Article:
Chrysler Group on Thursday said it would offer a diesel version of its Jeep Grand Cherokee early next year, the first full-size SUV for sale in the United States with a more fuel-efficient diesel engine.

Chrysler, a unit of DaimlerChrysler AG (DCX), said the turbo diesel engine for the Grand Cherokee would be supplied by Mercedes-Benz, its luxury car brand, and built in Berlin.

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Diesel vehicles represent more than 60 percent of Chrysler sales in Western Europe, but a new generation of diesel engines has yet to catch on in the United States despite improved fuel economy compared with traditional gasoline engines.

With consumer surveys suggesting more car buyers are considering gas alternatives, Chrysler is betting heavily on diesel-based powertrains, which many analysts see as an attractive option to replace the big engines in trucks and SUVs.

Honda Motor Co. announced last month that it would begin selling a new-generation of diesel cars in North America within the next three years, joining Chrysler and Volkswagen AG in backing the gas alternative.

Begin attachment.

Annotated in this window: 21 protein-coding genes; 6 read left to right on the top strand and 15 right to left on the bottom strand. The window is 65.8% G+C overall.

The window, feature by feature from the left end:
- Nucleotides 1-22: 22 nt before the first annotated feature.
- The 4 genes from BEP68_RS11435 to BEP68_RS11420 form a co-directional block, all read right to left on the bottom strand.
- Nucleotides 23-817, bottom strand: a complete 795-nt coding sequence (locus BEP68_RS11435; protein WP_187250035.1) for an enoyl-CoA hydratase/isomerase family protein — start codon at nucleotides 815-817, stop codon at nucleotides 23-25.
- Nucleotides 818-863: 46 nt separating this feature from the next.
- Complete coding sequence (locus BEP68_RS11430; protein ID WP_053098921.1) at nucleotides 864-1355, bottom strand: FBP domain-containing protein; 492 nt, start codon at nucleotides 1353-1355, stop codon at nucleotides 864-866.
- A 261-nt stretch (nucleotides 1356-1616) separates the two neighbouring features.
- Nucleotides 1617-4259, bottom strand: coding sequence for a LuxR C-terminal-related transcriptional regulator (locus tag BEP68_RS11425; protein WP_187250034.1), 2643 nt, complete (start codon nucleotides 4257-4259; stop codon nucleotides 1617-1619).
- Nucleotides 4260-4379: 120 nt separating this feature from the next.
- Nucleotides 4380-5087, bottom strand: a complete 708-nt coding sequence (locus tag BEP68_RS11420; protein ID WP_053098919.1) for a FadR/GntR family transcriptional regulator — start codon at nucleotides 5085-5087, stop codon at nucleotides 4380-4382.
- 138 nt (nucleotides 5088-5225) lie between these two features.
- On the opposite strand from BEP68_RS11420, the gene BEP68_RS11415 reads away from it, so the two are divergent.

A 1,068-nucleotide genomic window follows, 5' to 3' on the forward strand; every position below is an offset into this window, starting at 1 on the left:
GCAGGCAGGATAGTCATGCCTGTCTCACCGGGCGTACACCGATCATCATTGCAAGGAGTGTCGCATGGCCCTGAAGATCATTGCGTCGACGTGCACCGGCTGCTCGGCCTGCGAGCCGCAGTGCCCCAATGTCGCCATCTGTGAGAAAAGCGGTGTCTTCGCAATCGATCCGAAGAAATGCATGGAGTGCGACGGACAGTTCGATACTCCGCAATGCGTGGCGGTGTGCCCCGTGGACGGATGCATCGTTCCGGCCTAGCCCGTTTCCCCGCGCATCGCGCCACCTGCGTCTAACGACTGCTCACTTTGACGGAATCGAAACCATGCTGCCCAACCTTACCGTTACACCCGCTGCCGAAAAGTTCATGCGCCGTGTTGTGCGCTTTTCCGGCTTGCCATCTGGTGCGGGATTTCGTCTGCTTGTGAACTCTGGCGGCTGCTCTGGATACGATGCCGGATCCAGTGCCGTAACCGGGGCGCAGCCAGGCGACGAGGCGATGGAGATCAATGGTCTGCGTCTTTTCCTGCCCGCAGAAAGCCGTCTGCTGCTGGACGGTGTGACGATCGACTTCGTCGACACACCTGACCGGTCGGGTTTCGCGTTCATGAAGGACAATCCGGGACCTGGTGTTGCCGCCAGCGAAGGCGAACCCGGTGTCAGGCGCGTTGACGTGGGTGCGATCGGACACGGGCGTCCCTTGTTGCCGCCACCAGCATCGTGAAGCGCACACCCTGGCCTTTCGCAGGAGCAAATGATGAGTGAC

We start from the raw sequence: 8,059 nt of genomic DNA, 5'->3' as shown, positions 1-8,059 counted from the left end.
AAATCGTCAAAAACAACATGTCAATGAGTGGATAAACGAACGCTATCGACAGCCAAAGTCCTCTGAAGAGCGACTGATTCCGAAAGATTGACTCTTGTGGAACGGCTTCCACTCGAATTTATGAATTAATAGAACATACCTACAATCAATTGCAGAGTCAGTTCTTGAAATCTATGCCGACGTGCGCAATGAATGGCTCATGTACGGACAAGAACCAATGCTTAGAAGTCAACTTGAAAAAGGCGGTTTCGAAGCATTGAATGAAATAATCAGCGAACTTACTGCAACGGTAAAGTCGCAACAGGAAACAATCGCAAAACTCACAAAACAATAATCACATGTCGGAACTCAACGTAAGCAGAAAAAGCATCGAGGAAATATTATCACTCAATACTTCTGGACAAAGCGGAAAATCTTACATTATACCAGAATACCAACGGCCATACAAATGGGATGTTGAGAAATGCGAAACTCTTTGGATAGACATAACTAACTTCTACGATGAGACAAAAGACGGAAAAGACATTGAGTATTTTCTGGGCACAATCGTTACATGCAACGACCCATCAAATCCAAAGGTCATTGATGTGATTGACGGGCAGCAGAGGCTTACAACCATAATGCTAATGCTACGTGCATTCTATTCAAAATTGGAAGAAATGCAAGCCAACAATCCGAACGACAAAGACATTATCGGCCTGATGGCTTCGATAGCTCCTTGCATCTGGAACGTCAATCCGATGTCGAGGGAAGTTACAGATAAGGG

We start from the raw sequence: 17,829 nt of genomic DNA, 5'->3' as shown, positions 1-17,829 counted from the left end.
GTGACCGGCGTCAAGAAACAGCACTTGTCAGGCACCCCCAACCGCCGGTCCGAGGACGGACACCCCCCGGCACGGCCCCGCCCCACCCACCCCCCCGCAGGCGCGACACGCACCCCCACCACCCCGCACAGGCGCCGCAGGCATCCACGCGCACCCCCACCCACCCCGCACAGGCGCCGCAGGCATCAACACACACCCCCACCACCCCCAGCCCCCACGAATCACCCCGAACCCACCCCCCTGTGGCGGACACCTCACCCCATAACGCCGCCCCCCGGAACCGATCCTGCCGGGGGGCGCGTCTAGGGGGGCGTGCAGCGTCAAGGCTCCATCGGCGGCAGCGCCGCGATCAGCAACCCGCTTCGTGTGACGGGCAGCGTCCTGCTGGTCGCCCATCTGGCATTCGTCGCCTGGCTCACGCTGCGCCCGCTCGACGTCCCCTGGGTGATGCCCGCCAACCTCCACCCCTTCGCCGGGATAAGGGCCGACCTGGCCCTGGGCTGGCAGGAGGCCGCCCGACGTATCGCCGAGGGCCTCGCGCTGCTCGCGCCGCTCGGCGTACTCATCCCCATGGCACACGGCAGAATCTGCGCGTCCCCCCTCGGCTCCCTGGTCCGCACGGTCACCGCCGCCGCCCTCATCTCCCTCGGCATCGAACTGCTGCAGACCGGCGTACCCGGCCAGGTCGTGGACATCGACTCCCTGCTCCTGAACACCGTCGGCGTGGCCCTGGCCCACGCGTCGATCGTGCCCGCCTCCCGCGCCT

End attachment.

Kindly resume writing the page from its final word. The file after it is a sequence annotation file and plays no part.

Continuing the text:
Chrysler said the 3.0-liter diesel engine available in the Grand Cherokee would be up to 30 percent more fuel efficient than a gasoline equivalent.

Diesel engines perform more efficiently than gas engines in part because the fuel mix is more tightly compressed before combustion. But the heavy carbon content of diesel remains a concern for environmentalists.

The new Cherokee model, which will go on sale in the first quarter of 2007, will also run on B5, a blend of 5-percent biodiesel and 95-percent regular diesel, Chrysler said.

Chrysler Group Chief Executive Tom LaSorda, speaking to reporters at a meeting of business leaders and politicians in northern Michigan on Thursday, said the automaker was readying a range of alternative fuel vehicles.

"Stay tuned; we're looking at a lot of other products to bring to the U.S. market," LaSorda said.

LaSorda, who has emerged as a major proponent of ethanol production, said that by changing SUVs and light-trucks to run on a B20 biodiesel the United States could eliminate the need for oil imports from Saudi Arabia.

"I would bet on the next generation having energy dependence and security where people are staying at home instead of going abroad to fight," LaSorda said in reference to the war in Iraq.

Some diesel vehicles are eligible for the same U.S. tax breaks that apply to hybrid electric vehicles, and President George W. Bush has pointed to diesel technology as a way to break what he has called the U.S. "addiction to oil."

LaSorda and his counterparts at General Motors Corp. (GM) and Ford Motor Co. (F) are expecting to meet soon with Bush to discuss energy policy among other topics, the Chrysler chief said.

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